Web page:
The woman responsible for the creation of Mother’s Day, marked in the many countries on the second Sunday in May, would have approved of the modest celebrations likely to take place this year. The commercialisation of the day horrified her – to the extent that she even campaigned to have it rescinded.
When Elizabeth Burr received a phone call a few days ago from someone asking about her family history, she initially thought she had been scammed. “I thought, ‘OK, my identity has been stolen, I’ll never see my money again,'” she says.
In fact the call came from a family history researcher looking for living relatives of Anna Jarvis, the woman who founded Mother’s Day in the US over a century ago.
Anna Jarvis was one of 13 children, only four of whom lived to adulthood. Her older brother was the only one to have children of his own, but many died young from tuberculosis and his last direct descendant died in the 1980s.
So Elisabeth Zetland of MyHeritage decided to look for first cousins, and that was what led her to Elizabeth Burr.
When Elizabeth had been reassured that her savings were safe, she gave MyHeritage the surprising news that her father and aunts hadn’t celebrated Mother’s Day when they were growing up – out of respect for Anna, and her feeling that her idea had been hijacked by commercial interests and debased.
Anna Jarvis’s campaign for a special day to celebrate mothers was one she inherited from her own mother, Ann Reeves Jarvis.
Mrs Jarvis had spent her life mobilising mothers to care for their children, says historian Katharine Antolini, and she wanted mothers’ work to be recognised. “I hope and pray that someone, sometime, will found a memorial mothers’ day commemorating her for the matchless service she renders to humanity in every field of life. She is entitled to it,” Mrs Jarvis said.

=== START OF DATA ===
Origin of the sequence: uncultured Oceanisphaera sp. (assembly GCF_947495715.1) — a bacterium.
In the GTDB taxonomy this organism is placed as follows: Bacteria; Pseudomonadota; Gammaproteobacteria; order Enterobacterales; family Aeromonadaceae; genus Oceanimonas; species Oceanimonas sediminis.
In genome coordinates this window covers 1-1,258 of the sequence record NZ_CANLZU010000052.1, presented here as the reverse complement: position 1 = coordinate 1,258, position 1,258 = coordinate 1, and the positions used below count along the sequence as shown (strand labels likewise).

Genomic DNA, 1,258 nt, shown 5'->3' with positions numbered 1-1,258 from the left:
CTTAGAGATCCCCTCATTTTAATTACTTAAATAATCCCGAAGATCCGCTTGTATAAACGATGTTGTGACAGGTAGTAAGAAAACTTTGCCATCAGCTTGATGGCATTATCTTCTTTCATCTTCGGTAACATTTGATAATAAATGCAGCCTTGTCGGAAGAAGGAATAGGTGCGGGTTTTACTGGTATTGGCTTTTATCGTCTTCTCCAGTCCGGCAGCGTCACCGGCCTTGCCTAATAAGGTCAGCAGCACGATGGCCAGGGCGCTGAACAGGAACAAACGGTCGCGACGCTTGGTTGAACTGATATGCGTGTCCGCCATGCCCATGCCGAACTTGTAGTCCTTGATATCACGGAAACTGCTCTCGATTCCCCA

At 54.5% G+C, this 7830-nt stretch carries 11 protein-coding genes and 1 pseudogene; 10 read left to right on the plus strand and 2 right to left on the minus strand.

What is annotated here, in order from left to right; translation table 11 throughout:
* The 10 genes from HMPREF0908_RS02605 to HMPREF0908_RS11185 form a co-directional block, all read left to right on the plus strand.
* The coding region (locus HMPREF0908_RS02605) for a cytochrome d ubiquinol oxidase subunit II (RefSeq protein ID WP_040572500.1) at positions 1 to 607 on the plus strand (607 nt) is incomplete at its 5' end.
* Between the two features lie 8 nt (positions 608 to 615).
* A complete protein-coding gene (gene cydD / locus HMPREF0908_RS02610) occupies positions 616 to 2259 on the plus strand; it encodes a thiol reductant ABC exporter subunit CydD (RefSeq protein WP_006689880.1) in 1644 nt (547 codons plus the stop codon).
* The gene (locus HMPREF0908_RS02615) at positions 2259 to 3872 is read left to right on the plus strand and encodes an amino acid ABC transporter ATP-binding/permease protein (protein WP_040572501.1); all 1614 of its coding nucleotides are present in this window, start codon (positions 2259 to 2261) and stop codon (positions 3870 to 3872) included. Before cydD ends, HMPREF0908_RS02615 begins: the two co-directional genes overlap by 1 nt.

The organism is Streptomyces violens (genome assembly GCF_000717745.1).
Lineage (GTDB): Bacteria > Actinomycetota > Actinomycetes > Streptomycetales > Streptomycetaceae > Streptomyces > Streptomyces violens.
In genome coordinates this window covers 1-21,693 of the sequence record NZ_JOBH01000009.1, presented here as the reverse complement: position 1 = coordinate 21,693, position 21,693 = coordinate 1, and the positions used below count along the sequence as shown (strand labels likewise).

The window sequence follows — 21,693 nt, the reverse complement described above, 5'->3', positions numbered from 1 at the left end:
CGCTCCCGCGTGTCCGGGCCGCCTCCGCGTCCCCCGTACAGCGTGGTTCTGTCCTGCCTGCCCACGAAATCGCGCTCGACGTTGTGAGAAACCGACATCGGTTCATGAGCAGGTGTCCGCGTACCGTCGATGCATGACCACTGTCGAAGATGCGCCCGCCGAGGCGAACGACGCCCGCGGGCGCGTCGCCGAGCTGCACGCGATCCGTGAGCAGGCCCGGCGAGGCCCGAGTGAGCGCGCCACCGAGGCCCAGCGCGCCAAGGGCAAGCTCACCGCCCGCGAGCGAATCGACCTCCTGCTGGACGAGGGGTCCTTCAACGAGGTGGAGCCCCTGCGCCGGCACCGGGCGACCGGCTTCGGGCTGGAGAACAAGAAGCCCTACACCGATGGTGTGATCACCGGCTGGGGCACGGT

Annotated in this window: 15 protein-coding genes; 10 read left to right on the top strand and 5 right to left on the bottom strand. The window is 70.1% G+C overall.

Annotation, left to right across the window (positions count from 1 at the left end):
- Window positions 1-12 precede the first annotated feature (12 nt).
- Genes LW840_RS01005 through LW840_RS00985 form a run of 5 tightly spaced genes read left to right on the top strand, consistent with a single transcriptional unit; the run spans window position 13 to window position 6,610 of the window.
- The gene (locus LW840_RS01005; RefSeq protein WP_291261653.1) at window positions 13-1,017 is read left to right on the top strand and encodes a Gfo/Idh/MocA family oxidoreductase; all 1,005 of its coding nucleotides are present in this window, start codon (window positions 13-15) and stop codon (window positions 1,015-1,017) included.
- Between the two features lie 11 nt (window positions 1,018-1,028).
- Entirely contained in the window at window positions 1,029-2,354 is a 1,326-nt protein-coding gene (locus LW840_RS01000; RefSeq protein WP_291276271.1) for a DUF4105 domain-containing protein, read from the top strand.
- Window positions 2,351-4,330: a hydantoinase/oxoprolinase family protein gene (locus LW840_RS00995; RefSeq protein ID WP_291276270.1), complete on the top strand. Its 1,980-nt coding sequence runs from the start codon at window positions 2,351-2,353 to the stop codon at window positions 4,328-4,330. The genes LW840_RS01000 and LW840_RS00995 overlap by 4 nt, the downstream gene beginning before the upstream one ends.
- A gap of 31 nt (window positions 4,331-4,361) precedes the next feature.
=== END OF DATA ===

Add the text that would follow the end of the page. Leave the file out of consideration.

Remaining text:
She was very active in the Methodist Episcopal Church, where, from 1858, she ran Mothers’ Day Work Clubs to combat high infant and child mortality rates, mostly due to diseases that ravaged their community in Grafton, West Virginia.
In the work clubs mothers learned about hygiene and sanitation, such as the vital importance of boiling drinking water. The organisers provided medicine and supplies to sick families and, when necessary, quarantined entire households to prevent epidemics.
Mrs Jarvis herself lost nine children, including five during the American Civil War (1861-1865) who most likely succumbed to disease, says Antolini, a professor at West Virginia Wesleyan College.
When Mrs Jarvis died in 1905, surrounded by her four surviving children, a grief-stricken Anna promised to fulfil her mother’s dream, though her approach to the memorial day was quite different, Antolini says.
Whereas Mrs Jarvis wanted to celebrate the work done by mothers to improve the lives of others, Anna’s perspective was that of a devoted daughter. Her motto for Mother’s Day was “For the Best Mother who Ever Lived—Your Mother.” This was why the apostrophe had to be singular, not plural.
“Anna envisioned the holiday as a home-coming, a day to honour your mother, the one woman who dedicated her life to you,” says Antolini.
This message was something everyone could get behind, and also appealed to churches – Anna’s decision to have the holiday on a Sunday was a smart move, says Antolini.
Three years after Mrs Jarvis’s death, the first Mother’s Day was celebrated in the Andrews Methodist Church in Grafton – Anna Jarvis chose the second Sunday in May because it would always be close to 9 May, the day her mother had died. Anna handed out hundreds of white carnations, her mother’s favourite flower, to the mothers who attended.
The popularity of the celebration grew and grew – the Philadelphia Enquirer reports that soon you could not “beg, borrow or steal a carnation”. In 1910 Mother’s Day became a West Virginia state holiday and in 1914 it was designated a national holiday by President Woodrow Wilson.
A huge factor in the day’s success was its commercial appeal. “Even though Anna never wanted the day to become commercialised, it did very early. So the floral industry, greeting card industry and candy industry deserve some of the credit for the day’s promotion,” says Antolini.
But this was absolutely not what Anna wanted.
When the price of carnations rocketed, she released a press release condemning florists: “WHAT WILL YOU DO to rout charlatans, bandits, pirates, racketeers, kidnappers and other termites that would undermine with their greed one of the finest, noblest and truest movements and celebrations?” By 1920, she was urging people not to buy flowers at all.